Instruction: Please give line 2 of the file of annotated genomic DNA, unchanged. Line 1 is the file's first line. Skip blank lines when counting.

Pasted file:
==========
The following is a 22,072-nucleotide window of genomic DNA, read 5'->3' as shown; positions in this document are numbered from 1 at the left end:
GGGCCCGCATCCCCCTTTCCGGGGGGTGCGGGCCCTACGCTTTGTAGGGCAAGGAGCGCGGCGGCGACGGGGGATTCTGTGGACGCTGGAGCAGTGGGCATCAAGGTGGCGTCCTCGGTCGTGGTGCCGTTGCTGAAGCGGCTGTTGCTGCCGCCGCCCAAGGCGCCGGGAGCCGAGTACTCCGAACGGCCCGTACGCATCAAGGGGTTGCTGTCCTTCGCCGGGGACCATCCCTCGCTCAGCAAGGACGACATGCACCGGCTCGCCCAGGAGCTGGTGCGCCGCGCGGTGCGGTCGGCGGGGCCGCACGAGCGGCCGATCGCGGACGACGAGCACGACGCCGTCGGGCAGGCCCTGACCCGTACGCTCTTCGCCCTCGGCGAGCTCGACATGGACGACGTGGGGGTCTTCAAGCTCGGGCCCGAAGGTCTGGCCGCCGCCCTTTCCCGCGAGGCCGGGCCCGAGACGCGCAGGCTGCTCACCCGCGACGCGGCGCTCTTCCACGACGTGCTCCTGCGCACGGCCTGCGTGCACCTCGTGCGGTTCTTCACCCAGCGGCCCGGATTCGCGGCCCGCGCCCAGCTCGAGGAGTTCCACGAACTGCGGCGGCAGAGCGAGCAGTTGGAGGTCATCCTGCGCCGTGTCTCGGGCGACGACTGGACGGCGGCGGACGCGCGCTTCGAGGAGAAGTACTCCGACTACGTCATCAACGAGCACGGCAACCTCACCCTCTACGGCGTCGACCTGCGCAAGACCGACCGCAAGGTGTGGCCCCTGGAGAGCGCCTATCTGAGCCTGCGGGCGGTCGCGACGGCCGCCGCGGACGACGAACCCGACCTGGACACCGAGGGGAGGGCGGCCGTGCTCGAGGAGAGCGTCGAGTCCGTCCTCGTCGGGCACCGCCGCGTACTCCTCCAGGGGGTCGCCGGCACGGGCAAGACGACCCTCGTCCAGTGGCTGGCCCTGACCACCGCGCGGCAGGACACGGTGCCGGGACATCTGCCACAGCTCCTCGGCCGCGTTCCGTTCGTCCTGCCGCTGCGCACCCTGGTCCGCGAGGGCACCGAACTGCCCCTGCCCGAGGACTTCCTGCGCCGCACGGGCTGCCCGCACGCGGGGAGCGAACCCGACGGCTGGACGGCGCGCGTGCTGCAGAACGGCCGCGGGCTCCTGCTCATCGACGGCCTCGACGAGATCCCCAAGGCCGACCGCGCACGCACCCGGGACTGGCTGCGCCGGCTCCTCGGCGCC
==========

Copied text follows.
GGGCCCGCATCCCCCTTTCCGGGGGGTGCGGGCCCTACGCTTTGTAGGGCAAGGAGCGCGGCGGCGACGGGGGATTCTGTGGACGCTGGAGCAGTGGGCATCAAGGTGGCGTCCTCGGTCGTGGTGCCGTTGCTGAAGCGGCTGTTGCTGCCGCCGCCCAAGGCGCCGGGAGCCGAGTACTCCGAACGGCCCGTACGCATCAAGGGGTTGCTGTCCTTCGCCGGGGACCATCCCTCGCTCAGCAAGGACGACATGCACCGGCTCGCCCAGGAGCTGGTGCGCCGCGCGGTGCGGTCGGCGGGGCCGCACGAGCGGCCGATCGCGGACGACGAGCACGACGCCGTCGGGCAGGCCCTGACCCGTACGCTCTTCGCCCTCGGCGAGCTCGACATGGACGACGTGGGGGTCTTCAAGCTCGGGCCCGAAGGTCTGGCCGCCGCCCTTTCCCGCGAGGCCGGGCCCGAGACGCGCAGGCTGCTCACCCGCGACGCGGCGCTCTTCCACGACGTGCTCCTGCGCACGGCCTGCGTGCACCTCGTGCGGTTCTTCACCCAGCGGCCCGGATTCGCGGCCCGCGCCCAGCTCGAGGAGTTCCACGAACTGCGGCGGCAGAGCGAGCAGTTGGAGGTCATCCTGCGCCGTGTCTCGGGCGACGACTGGACGGCGGCGGACGCGCGCTTCGAGGAGAAGTACTCCGACTACGTCATCAACGAGCACGGCAACCTCACCCTCTACGGCGTCGACCTGCGCAAGACCGACCGCAAGGTGTGGCCCCTGGAGAGCGCCTATCTGAGCCTGCGGGCGGTCGCGACGGCCGCCGCGGACGACGAACCCGACCTGGACACCGAGGGGAGGGCGGCCGTGCTCGAGGAGAGCGTCGAGTCCGTCCTCGTCGGGCACCGCCGCGTACTCCTCCAGGGGGTCGCCGGCACGGGCAAGACGACCCTCGTCCAGTGGCTGGCCCTGACCACCGCGCGGCAGGACACGGTGCCGGGACATCTGCCACAGCTCCTCGGCCGCGTTCCGTTCGTCCTGCCGCTGCGCACCCTGGTCCGCGAGGGCACCGAACTGCCCCTGCCCGAGGACTTCCTGCGCCGCACGGGCTGCCCGCACGCGGGGAGCGAACCCGACGGCTGGACGGCGCGCGTGCTGCAGAACGGCCGCGGGCTCCTGCTCATCGACGGCCTCGACGAGATCCCCAAGGCCGACCGCGCACGCACCCGGGACTGGCTGCGCCGGCTCCTCGGCGCC